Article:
Next up was Hugh Dellar: talking about colligation and the importance of grammar beyond the verb phrase, and the model of tenses, aspects etc. The idea of collocation is much more familiar, originating in Russian academic circles where attempts were made to list words that typically went together. Such as sunny: with day but not night, but possibly also with garden or even room but not cellar or house talking about people you can say someone has a sunny personality meaning they are easy going, relaxed, usually happy, or perhaps expression, but you wouldn’t say a *sunny frown or a *sunny elbow. Colligation works in a similar way but with grammatical patterns, many but not all of them outside of the traditional verb phrase focus of EFL. Verbs of perception are often/typically followed by an object, then a gerund/continuous verb phrase (either finite or non-finite) and an adverbial or two. Carla smelt the honeysuckle and heard the bees buzzing through it sitting on the veranda behind the house in the afternoon. Noticing the kinds of phrases and their typical order is the study of colligation. My take aways from Hugh’s talk for teachers and leaners are: 1 noticing is important don’t stop at new words or the verb forms what else is happening both at sentence level and within and between sentences; 2 exposure and working in context are invaluable to successful language learning; 3 when translating do so in chunks, or sentences never just words or just grammar but both together and do so bi-directionally but independently. So if you want to use translation translate the sentence, then without looking at the original translate it back to check that the original meaning is preserved. One example from this weekend of a word that may not translate well is Kamizelka which probably should be something like a period terraced town house but it’s one of those things that doesn’t seem to have a simple equivalent between the two languages.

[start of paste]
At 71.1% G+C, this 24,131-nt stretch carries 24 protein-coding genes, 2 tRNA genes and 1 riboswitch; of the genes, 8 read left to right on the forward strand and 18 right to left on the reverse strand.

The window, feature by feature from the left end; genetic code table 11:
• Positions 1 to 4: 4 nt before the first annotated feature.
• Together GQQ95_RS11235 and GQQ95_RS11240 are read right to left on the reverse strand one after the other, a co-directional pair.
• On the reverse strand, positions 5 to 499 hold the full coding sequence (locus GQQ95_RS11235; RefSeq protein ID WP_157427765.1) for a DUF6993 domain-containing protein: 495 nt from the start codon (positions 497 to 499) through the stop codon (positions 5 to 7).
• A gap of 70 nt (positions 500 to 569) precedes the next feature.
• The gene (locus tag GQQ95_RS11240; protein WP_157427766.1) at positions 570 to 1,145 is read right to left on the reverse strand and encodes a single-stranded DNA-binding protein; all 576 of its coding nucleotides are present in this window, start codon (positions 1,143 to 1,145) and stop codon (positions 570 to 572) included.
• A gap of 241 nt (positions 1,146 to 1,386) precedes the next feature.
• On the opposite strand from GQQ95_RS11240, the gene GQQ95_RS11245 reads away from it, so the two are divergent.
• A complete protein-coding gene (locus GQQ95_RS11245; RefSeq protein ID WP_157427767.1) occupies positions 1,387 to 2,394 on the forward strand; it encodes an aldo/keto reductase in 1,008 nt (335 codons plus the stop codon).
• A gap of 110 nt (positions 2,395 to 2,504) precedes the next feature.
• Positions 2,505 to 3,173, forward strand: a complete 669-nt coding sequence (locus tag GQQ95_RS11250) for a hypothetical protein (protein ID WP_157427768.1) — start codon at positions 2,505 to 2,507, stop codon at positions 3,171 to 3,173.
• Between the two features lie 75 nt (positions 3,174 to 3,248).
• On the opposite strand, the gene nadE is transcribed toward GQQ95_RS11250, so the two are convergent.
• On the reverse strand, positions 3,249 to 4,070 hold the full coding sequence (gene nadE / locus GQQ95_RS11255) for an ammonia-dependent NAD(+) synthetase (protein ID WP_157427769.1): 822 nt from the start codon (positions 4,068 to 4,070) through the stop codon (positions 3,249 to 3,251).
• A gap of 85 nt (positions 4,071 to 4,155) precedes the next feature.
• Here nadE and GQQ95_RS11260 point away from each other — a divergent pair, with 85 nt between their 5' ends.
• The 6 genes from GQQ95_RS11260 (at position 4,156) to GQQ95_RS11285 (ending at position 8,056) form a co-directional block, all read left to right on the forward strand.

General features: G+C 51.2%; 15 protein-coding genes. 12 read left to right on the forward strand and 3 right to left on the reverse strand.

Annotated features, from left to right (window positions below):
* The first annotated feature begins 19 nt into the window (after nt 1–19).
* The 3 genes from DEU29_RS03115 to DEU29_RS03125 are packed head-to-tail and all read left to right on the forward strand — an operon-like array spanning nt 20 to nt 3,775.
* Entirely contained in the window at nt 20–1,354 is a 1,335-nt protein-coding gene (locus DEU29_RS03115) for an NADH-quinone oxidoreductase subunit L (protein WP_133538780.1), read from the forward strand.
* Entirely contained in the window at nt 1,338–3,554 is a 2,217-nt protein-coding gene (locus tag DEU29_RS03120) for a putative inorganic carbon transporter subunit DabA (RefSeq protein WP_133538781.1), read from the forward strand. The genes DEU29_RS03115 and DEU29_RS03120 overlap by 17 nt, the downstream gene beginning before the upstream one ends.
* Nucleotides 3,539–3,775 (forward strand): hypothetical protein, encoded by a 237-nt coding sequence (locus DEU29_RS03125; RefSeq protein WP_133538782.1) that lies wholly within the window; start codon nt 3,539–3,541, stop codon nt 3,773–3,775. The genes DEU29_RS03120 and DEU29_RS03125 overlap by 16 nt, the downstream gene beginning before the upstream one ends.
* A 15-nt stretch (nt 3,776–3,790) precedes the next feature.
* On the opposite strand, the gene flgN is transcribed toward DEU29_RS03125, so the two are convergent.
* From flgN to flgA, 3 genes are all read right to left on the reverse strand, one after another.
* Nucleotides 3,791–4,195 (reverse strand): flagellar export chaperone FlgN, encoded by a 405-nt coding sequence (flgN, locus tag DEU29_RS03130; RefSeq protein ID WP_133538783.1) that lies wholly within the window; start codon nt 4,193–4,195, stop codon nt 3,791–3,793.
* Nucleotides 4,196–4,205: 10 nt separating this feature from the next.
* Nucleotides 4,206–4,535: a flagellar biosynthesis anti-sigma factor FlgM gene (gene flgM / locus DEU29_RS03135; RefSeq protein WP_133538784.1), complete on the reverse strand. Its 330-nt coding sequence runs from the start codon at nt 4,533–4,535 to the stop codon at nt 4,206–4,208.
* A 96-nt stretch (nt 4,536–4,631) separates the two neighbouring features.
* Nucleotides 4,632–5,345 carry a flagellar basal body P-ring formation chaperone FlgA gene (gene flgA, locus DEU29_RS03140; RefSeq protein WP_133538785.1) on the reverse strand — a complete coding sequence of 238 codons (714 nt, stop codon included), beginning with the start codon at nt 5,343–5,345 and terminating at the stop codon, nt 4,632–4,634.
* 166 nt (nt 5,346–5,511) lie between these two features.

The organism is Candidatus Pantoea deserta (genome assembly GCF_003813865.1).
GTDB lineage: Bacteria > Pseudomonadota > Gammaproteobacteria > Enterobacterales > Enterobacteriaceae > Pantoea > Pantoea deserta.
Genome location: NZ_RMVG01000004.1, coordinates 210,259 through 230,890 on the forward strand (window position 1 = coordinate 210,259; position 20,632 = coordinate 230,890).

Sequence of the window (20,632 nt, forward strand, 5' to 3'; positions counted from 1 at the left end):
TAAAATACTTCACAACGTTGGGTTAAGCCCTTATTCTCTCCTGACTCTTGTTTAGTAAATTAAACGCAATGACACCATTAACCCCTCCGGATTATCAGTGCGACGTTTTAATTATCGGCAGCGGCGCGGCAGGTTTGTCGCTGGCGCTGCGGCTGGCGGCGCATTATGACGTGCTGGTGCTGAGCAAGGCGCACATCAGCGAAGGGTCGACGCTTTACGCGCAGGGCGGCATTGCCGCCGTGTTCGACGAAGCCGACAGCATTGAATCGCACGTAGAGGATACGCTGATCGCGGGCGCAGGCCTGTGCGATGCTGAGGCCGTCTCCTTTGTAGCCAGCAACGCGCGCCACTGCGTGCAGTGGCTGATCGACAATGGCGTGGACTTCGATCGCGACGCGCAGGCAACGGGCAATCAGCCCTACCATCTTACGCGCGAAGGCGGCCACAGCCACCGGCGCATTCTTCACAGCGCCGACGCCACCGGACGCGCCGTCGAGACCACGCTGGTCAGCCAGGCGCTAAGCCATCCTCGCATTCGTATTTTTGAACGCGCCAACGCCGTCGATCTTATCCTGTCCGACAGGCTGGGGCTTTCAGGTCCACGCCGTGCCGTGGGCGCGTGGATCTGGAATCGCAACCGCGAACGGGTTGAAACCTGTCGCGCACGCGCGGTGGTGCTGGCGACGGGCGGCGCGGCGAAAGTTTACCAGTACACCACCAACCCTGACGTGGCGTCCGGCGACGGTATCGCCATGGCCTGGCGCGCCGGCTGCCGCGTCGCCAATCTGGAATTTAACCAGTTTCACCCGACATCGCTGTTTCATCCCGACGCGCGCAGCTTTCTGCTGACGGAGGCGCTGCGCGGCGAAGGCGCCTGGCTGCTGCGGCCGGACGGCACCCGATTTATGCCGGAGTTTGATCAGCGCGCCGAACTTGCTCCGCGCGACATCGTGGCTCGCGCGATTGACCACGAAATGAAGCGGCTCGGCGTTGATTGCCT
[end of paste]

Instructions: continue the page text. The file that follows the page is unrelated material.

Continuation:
Followed by Ania Musielak, talking about communicative experience with drama activities, or drama games, or as she says “drama light”. Not all drama activity needs to be dramatic, or result in a performance. Using drama in the classroom has a number of benefits: